Every lawn, whether new or established, is susceptible to a variety of lawn diseases. Most lawn disease starts with a fungus. Fungi are an oddity because they don’t set seeds; instead, they propagate by distributing spores in their surrounding area. Some of the spores are picked up by wind or animals and distributed in new locations.
One of the biggest problems in controlling lawn diseases is diagnosis. By the time signs of infection are evident, the fungus that causes it is often difficult to control. Although there are dozens of types of lawn disease, most can be prevented through regular lawn care. Most fungus spores lie dormant until conditions are right for them to grow and infect your lawn. Generally, fungus spores need warm temperatures, a moist environment, a source of nutrition and a susceptible host. Although you can’t control the weather, you can deprive them of the nutrients they need as well as a susceptible host.
Water your lawn deeply and infrequently to deprive fungus of the damp environment it needs. In addition to helping the prevention of lawn disease, deep and infrequent watering encourages your turf to sink deeper roots. Water only when the surface soil is dry to your touch and then water to a depth of two to three inches. You can gauge how much water your lawn is getting by “planting” a small container (such as a rain gauge or tuna can) in a corner of your yard. In addition, schedule irrigation in the morning to give excess water a chance to evaporate. Never water at night.
Heavy thatch layers (over ½ inch) hold both heat and moisture and provide fungus with a ready supply of nutrients. Thatch also impedes drainage and blocks the airflow your lawn needs to thrive. Annual core aeration in the spring is the best way to control thatch buildup. You can also control thatch during the growing season by maintaining your lawn at a 2 ½ to 3 inch height and cutting no more than ⅓ of the height when you mow.
Brownpatch is a fungus disease that damages St. Augustine in spring and early fall. Brownpatch is characterized by circular patches of yellow or brown grass that may vary from less than one foot to several feet of diameter. The outside of the circle has a “smoke ring” appearance caused by the actively spreading fungus. In this area, the leaves of the grass may be easily pulled from the stem because of the deterioration caused by the fungus. from the stem because of the deterioration caused by the fungus. The grass in the center of the circular patch may recover within weeks, giving the disease area a doughnut shaped appearance. The fungus is most active when humidity is high and the air temperature is between 75 and 85 degrees.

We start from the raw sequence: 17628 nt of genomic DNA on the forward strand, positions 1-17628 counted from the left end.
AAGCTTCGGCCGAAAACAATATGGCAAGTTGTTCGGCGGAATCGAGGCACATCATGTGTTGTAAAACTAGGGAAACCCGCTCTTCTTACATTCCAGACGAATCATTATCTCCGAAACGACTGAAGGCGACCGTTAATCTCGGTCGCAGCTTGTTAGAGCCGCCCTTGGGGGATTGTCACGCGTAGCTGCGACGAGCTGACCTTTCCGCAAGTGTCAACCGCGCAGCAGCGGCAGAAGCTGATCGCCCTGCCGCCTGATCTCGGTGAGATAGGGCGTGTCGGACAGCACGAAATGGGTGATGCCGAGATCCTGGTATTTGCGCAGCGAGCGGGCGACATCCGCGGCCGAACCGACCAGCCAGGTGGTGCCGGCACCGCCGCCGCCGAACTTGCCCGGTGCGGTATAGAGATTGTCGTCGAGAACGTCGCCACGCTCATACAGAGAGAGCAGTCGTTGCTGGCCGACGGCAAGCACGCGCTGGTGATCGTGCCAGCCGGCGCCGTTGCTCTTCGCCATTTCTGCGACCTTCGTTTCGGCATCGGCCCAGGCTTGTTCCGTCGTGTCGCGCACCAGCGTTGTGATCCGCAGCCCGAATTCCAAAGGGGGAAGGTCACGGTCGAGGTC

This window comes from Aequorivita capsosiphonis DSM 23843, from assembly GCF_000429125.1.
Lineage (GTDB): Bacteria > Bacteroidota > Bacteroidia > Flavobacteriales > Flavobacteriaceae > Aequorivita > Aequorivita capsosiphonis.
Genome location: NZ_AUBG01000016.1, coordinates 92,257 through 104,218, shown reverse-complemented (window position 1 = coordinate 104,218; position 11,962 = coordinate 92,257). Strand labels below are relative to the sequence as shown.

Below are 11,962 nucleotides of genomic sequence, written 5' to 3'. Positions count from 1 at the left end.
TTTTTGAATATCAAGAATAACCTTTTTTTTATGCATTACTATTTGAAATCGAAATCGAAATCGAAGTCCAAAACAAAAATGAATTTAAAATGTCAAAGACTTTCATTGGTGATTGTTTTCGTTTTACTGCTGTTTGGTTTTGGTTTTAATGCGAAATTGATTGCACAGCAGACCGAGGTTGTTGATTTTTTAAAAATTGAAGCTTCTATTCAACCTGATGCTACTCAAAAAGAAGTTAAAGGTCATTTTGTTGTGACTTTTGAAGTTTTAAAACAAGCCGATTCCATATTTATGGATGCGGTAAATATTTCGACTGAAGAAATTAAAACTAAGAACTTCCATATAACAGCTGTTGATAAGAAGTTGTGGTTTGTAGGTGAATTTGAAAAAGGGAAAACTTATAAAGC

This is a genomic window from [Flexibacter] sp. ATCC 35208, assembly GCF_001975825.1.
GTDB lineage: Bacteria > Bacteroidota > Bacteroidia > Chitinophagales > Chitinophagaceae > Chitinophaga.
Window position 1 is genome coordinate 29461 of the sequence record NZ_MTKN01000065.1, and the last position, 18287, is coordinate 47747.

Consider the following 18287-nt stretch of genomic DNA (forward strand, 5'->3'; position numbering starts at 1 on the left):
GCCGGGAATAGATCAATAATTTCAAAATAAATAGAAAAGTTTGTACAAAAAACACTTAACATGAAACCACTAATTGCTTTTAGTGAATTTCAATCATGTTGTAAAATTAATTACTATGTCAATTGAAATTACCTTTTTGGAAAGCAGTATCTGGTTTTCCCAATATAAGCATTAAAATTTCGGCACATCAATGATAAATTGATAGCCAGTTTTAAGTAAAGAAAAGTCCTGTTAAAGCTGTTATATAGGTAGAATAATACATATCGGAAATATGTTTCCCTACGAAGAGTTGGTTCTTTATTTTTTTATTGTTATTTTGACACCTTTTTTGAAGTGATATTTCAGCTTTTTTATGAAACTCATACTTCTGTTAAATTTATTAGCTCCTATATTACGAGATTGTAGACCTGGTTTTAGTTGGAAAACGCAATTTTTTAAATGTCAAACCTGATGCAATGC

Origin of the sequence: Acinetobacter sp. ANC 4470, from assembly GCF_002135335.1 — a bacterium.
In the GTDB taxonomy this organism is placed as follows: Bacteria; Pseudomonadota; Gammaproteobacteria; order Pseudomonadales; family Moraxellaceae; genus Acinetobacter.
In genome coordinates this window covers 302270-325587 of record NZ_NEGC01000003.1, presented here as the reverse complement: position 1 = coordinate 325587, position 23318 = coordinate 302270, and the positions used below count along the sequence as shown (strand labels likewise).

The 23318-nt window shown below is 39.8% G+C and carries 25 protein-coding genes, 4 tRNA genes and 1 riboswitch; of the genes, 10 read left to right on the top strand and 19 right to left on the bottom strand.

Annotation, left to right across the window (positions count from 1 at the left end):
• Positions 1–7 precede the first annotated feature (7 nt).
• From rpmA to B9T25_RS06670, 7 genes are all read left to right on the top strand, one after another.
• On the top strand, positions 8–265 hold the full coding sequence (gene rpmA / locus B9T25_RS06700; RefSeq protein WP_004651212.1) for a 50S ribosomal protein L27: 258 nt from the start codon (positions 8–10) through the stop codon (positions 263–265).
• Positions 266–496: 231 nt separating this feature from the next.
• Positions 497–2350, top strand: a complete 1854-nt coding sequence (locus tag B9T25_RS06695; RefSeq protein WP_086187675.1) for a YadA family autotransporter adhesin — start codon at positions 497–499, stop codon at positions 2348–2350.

Leaf spots on turfgrass leaf blades begin as small red to purplish ovals that later develop tan centers of dead tissue with darker borders ("eye spots.") The fungi that cause leaf spots directly penetrate leaf sheaths and blades at random or enter via mowing wounds which commonly leads to a tip blight. When turfgrass is succulent from recent nitrogen fertilization and there is abundant moisture on the leaf blades, numerous leaf spot infections per blade can occur. The leaf spots may then coalesce and cause extensive blighting. The fungus may even invade the crowns and roots, leaving the plants weakened and rotted. This severe stage is called "melting-out." Large areas of dead or badly weakened turfgrass may result.